The Attention Economy

Is attention a new currency?

This seems to be a question that frequently gets asked in one form or another by old and new media participants.

I believe that attention has become a more liquid asset than before.  50 Years ago, when CBS was broadcasting a show, any individual’s attention to it mattered, but only to a certain extent. Any attention lost by CBS would likely go to ABC or NBC, and conversely, CBS benefited from all lost attention by ABC and NBC.  It was a closed system with no newcomers.

Fast forward to 2005.  Media is extremely fragmented, and getting more so by the minute. Technorati is tracking about 20 21.3 million blogs and that number is doubling every 5 months, according to David Sifry.

Simple economics.  Demand (population) grows slowly, supply is exploding.  Price of content is headed down, which means, the currency with which you can "purchase" content (explicitly here, I am speaking of advertising-supported content) is getting more valuable.  That currency is your attention.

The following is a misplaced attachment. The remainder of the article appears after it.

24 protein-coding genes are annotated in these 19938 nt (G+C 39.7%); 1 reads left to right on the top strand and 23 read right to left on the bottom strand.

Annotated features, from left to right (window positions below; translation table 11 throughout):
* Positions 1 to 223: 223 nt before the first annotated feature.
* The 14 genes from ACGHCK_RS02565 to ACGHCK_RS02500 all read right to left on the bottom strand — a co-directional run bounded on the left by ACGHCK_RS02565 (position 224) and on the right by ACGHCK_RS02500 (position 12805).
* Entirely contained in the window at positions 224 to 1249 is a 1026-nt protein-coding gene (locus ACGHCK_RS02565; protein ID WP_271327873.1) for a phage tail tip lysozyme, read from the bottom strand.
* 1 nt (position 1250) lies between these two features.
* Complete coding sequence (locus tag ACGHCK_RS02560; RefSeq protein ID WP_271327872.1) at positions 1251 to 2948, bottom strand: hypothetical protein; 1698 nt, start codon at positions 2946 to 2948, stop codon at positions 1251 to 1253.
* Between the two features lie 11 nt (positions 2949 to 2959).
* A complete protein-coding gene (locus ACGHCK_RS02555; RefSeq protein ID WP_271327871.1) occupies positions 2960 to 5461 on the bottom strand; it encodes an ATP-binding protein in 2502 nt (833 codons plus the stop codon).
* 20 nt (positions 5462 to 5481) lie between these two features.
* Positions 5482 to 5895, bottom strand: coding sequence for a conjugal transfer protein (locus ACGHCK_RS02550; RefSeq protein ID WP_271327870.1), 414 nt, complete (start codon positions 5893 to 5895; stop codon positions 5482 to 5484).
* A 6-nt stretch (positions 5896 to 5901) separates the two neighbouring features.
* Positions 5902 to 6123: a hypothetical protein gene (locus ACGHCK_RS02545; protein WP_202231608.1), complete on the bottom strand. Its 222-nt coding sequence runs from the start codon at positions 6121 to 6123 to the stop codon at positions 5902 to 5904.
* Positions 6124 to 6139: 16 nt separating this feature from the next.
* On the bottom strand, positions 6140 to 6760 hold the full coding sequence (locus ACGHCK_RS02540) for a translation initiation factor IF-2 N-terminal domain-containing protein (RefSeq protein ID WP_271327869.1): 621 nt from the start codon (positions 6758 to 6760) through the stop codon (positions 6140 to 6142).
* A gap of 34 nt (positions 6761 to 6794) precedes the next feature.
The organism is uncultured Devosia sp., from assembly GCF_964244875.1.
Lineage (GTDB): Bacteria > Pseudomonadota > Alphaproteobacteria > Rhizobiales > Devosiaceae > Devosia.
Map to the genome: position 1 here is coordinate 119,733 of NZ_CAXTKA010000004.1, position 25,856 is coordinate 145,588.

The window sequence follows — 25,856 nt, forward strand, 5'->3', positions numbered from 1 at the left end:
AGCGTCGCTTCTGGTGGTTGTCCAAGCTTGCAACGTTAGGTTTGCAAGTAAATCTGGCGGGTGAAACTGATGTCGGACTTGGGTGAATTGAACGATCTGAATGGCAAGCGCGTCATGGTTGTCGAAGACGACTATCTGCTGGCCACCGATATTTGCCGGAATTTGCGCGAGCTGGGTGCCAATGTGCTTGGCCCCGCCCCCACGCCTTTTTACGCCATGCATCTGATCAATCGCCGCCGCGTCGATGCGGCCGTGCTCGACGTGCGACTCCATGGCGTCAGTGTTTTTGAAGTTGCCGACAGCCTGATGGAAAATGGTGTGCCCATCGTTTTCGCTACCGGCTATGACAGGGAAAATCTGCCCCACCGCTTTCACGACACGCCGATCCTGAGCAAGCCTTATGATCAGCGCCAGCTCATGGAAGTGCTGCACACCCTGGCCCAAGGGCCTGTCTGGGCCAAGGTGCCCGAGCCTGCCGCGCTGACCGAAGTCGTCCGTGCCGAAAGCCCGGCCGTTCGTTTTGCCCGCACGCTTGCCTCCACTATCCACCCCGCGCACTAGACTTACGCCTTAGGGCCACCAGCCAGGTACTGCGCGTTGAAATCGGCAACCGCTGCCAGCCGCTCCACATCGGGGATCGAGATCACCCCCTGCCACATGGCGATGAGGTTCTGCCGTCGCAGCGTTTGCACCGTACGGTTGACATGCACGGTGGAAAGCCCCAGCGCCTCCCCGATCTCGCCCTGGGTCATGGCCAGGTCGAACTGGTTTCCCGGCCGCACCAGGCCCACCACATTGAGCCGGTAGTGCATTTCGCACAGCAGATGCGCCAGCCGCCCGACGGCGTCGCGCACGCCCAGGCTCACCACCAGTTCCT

I am  beginning to think about this in further depth.  Fortunately, there are many who must see enough (either economic or intellectual) value in this area and there has been some brilliant thinking.

Tom Davenport, who may have coined the term "The Attention Economy" has a good book on the topic, co-authored by John Beck.

Umair Haque explores the impact on the consumer.

– Seth Goldstein, who has recently founded Root has been thinking quite a bit on the topic.

I am very interested to follow the progress of Root.  Seth’s blog’s tagline is "Somewhere between Wall Street and Madison Avenue lies the future of both".  I suspect he’s hit the nail on the head.


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